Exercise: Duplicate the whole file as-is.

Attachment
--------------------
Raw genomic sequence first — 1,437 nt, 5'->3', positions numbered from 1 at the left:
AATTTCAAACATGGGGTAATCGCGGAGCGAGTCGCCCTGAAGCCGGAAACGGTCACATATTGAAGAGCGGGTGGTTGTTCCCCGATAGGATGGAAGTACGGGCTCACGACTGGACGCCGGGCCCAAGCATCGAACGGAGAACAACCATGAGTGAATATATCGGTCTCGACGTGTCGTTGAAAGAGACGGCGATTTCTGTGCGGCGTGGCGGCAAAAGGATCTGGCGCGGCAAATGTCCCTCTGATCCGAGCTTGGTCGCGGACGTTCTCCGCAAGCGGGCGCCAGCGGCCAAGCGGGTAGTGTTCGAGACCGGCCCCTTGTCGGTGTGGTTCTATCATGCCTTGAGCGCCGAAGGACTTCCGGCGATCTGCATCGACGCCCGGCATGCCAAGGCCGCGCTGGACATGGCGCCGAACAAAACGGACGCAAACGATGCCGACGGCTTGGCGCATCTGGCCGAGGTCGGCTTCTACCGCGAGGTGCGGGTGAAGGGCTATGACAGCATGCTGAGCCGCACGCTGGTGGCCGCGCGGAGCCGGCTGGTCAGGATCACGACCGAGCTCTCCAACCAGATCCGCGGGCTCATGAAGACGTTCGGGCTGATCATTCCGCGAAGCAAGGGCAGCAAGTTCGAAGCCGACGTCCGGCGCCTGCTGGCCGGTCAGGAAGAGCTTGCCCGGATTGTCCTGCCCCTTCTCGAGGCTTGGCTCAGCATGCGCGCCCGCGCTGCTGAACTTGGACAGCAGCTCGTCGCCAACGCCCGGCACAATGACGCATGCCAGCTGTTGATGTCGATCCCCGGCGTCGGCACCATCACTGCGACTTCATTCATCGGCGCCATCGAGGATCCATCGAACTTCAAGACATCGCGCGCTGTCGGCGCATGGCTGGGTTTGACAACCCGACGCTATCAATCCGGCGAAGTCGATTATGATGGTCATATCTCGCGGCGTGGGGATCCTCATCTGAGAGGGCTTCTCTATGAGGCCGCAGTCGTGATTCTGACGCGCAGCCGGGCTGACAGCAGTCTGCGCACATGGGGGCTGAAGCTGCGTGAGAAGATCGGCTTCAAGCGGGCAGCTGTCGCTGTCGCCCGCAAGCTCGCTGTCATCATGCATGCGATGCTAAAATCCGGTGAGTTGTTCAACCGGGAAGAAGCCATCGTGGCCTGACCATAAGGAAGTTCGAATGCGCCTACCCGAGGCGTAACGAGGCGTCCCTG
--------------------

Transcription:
Raw genomic sequence first — 1,437 nt, 5'->3', positions numbered from 1 at the left:
AATTTCAAACATGGGGTAATCGCGGAGCGAGTCGCCCTGAAGCCGGAAACGGTCACATATTGAAGAGCGGGTGGTTGTTCCCCGATAGGATGGAAGTACGGGCTCACGACTGGACGCCGGGCCCAAGCATCGAACGGAGAACAACCATGAGTGAATATATCGGTCTCGACGTGTCGTTGAAAGAGACGGCGATTTCTGTGCGGCGTGGCGGCAAAAGGATCTGGCGCGGCAAATGTCCCTCTGATCCGAGCTTGGTCGCGGACGTTCTCCGCAAGCGGGCGCCAGCGGCCAAGCGGGTAGTGTTCGAGACCGGCCCCTTGTCGGTGTGGTTCTATCATGCCTTGAGCGCCGAAGGACTTCCGGCGATCTGCATCGACGCCCGGCATGCCAAGGCCGCGCTGGACATGGCGCCGAACAAAACGGACGCAAACGATGCCGACGGCTTGGCGCATCTGGCCGAGGTCGGCTTCTACCGCGAGGTGCGGGTGAAGGGCTATGACAGCATGCTGAGCCGCACGCTGGTGGCCGCGCGGAGCCGGCTGGTCAGGATCACGACCGAGCTCTCCAACCAGATCCGCGGGCTCATGAAGACGTTCGGGCTGATCATTCCGCGAAGCAAGGGCAGCAAGTTCGAAGCCGACGTCCGGCGCCTGCTGGCCGGTCAGGAAGAGCTTGCCCGGATTGTCCTGCCCCTTCTCGAGGCTTGGCTCAGCATGCGCGCCCGCGCTGCTGAACTTGGACAGCAGCTCGTCGCCAACGCCCGGCACAATGACGCATGCCAGCTGTTGATGTCGATCCCCGGCGTCGGCACCATCACTGCGACTTCATTCATCGGCGCCATCGAGGATCCATCGAACTTCAAGACATCGCGCGCTGTCGGCGCATGGCTGGGTTTGACAACCCGACGCTATCAATCCGGCGAAGTCGATTATGATGGTCATATCTCGCGGCGTGGGGATCCTCATCTGAGAGGGCTTCTCTATGAGGCCGCAGTCGTGATTCTGACGCGCAGCCGGGCTGACAGCAGTCTGCGCACATGGGGGCTGAAGCTGCGTGAGAAGATCGGCTTCAAGCGGGCAGCTGTCGCTGTCGCCCGCAAGCTCGCTGTCATCATGCATGCGATGCTAAAATCCGGTGAGTTGTTCAACCGGGAAGAAGCCATCGTGGCCTGACCATAAGGAAGTTCGAATGCGCCTACCCGAGGCGTAACGAGGCGTCCCTG